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The New Bostonians: How Immigrants Have Transformed the Metro Area since the 1960s
by Marilynn S. Johnson and Marilynn S. Johnson
University of Massachusetts Press, 2015
Paper: 978-1-62534-147-1 | eISBN: 978-1-61376-406-0 | Cloth: 978-1-62534-146-4
Library of Congress Classification F73.9.A1J64 2015
Dewey Decimal Classification 305.800974461

Among the most consequential pieces of Great Society legislation, the Immigration Act of 1965 opened the nation's doors to large-scale immigration from Africa, Asia, and Latin America. A half century later, the impact of the "new immigration" is evident in the transformation of the country's demographics, economy, politics, and culture, particularly in urban America.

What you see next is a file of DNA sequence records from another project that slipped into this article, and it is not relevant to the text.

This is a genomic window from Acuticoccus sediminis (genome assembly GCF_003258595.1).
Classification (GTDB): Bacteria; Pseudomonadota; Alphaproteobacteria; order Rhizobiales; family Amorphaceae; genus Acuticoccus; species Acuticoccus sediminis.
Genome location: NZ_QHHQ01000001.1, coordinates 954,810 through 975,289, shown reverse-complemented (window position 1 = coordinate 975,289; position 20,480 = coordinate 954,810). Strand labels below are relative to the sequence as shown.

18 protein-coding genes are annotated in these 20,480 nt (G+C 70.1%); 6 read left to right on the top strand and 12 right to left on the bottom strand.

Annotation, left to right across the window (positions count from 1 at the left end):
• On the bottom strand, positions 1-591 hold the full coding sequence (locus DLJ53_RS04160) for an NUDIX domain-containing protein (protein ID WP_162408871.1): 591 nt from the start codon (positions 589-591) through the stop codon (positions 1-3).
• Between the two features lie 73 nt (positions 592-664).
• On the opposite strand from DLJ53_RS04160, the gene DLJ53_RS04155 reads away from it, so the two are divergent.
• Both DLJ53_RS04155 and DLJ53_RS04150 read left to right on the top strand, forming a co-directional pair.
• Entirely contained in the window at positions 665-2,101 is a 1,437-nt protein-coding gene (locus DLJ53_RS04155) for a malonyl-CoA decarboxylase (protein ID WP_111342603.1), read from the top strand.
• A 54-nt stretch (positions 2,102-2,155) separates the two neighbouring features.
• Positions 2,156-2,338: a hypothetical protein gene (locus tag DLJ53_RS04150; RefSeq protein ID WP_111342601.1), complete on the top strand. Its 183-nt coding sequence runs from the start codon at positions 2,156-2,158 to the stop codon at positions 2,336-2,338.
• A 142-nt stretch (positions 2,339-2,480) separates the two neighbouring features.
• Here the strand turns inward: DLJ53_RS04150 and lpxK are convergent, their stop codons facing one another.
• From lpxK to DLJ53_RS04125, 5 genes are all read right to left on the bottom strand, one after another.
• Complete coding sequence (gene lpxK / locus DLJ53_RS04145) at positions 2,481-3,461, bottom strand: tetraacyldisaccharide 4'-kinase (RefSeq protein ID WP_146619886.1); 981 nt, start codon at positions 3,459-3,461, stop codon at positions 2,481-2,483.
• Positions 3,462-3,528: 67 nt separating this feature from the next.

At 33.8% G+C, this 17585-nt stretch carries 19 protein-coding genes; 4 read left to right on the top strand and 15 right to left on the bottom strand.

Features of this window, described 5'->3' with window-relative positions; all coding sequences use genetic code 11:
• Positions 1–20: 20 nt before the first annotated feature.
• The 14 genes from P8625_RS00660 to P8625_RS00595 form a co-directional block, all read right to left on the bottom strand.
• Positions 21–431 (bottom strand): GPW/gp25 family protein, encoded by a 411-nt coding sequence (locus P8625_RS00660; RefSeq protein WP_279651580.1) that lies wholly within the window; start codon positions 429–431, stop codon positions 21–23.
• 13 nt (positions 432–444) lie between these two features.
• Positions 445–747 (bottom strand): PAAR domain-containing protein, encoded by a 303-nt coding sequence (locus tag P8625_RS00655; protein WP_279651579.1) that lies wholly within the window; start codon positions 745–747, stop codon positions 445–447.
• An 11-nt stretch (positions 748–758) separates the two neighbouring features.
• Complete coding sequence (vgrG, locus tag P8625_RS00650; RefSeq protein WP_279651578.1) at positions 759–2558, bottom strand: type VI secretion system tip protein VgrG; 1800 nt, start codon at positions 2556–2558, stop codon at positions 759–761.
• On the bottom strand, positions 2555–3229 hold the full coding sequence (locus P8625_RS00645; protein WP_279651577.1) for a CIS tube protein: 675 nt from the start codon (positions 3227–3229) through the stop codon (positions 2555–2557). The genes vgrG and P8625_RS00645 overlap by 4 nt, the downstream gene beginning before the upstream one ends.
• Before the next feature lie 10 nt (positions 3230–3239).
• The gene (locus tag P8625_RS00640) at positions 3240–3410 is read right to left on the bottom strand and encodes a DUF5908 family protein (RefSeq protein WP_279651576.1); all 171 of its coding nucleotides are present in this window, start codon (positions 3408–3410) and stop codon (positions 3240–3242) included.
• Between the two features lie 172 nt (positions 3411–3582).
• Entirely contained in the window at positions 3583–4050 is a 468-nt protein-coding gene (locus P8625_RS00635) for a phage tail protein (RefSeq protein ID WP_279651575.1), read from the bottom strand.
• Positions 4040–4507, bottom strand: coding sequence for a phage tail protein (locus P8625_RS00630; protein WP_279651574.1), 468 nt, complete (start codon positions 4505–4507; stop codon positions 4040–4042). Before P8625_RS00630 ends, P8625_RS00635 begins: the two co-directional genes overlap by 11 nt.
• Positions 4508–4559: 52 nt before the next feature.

In The New Bostonians, Marilynn S. Johnson examines the historical confluence of recent immigration and urban transformation in greater Boston, a region that underwent dramatic decline after World War II. Since the 1980s, the Boston area has experienced an astounding renaissance—a development, she argues, to which immigrants have contributed in numerous ways. From 1970 to 2010, the percentage of foreign-born residents of the city more than doubled, representing far more diversity than earlier waves of immigration. Like the older Irish, Italian, and other European immigrant groups whose labor once powered the region's industrial economy, these newer migrants have been crucial in re-building the population, labor force, and metropolitan landscape of the New Boston, although the fruits of the new prosperity have not been equally shared.
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